Vancouver joins worldwide Women’s March on Washington

“This would not have happened if every one of you hadn’t stepped up,” organiser Lisa Langevin told a vocal crowd of nearly 15,000. “It takes a village to raise a child, and this village raised this child.”

The crowd was gathered in Jack Poole plaza for the Women’s March on Washington – Vancouver, held downtown on a brisk Saturday morning.

The event was just one of a series of gatherings across the globe, with millions marching everywhere from the United States to France to Ghana. While ostensibly an anti-Trump rally, the march in Vancouver also addressed broader efforts to combat racism, sexism, and other forms of injustice through protest and other forms of activism.

After a short concert, the event began with presentations from several speakers, including representatives of the Musqueam, Squamish, and Tsleil-Waututh peoples, on whose unceded land the event took place.

In an emotional address, Rhiannon Bennett, one of the organisers and a member of the Musqueam First Nation, shed light on the unique struggle of indigenous women in Canada, pointing to the hundreds of unsolved cases of missing and murdered indigenous women across Canada.

“It is disgusting that there is a highway known as a Highway of Tears,” said Bennett. “If those were any other women, something would have been done by now.”

The addresses also referenced Canada’s colonial history on the eve of its 150th anniversary, with one organiser expressing the hope that the next 150 years would see more positive change and reconciliation efforts from the federal government.

The march began around 10:30 a.m., filling the streets and spanning several city blocks. Some attendees held signs quoting prominent activists such as Audre Lorde and Martin Luther King Jr., while others sported slogans like Pussies Grab Back and Love Trumps Hate.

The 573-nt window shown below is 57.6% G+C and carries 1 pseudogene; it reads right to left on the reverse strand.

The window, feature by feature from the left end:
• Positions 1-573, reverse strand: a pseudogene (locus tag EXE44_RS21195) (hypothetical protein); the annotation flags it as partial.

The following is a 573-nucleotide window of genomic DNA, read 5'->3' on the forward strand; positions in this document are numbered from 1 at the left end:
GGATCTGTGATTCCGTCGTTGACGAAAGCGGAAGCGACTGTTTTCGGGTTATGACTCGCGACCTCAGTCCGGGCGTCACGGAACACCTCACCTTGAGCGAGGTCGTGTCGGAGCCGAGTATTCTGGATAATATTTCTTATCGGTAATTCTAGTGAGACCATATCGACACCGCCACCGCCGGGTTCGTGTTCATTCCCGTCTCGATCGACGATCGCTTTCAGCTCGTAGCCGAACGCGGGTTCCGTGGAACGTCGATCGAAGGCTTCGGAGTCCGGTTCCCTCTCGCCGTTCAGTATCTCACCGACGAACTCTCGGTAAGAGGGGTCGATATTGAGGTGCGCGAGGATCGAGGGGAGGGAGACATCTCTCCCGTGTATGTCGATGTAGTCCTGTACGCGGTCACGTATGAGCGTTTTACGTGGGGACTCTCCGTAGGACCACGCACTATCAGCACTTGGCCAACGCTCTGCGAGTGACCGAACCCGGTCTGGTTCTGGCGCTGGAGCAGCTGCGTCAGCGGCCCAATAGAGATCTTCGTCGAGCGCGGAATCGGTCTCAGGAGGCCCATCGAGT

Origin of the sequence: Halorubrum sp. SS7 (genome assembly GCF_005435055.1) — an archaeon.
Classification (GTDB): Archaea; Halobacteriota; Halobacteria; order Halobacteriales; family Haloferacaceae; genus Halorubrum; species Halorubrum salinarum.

Many also wore knitted pink toques as part of the Pussyhat Project, a campaign meant as a way for both attendees and non-attendees to show their support.


“I think everyone here is taking a stand and saying ‘no’ to patriarchy, to misogyny, to racism, to nationalism,” said Kathleen Millar, an assistant professor of anthropology at SFU who marched with the group SFU Academic Women. “[We] need to learn to come out and be in solidarity against multiple forms of discrimination and oppression.”

The march culminated at Trump Tower on West Georgia street, where many left their placards and banners. At one moment, a young girl was hoisted above the crowd on her father’s shoulders, holding a poster that read Girl Power. Others held middle fingers up to the building’s large Trump sign.

After the march concluded, several attendees returned to Jack Poole Plaza for a series of closing speeches, including one from SFU student Samaah Jaffer.

“I think it’s really important that in the conversation on women’s rights, we acknowledge that systemic racism and our colonial history in Canada are so closely tied to patriarchy, and any kind of conversation on women’s rights needs to include conversation on the rights of people of colour in general,” Jaffer told The Peak.

“We cannot talk about the equality of women if we’re not talking about the equality all people.”

Jaffer’s speech also focused on the notable absence of Vancouver’s Black Lives Matter chapter at the event. In a statement on their website, the chapter said that they had “not been contacted in any way by the organizers of the Women’s March in Vancouver,” and maligned the lack of inclusion of black or trans voices in the event’s organisation.

This is in contrast to the event’s description on its Facebook page, which promised that participants in the march would “rally together in solidarity, equality, diversity and inclusion.”

For her part, Langevin expressed joy at the amount of support the march had earned. Addressing a smaller but no less engaged crowd in the final moments of the event, she noted that the fight for equal rights across Canada was far from over, and urged listeners to continue making their voices heard through protests and other actions.

“If not you, then who,” she asked the crowd, “and for heaven’s sake, if not now then when?”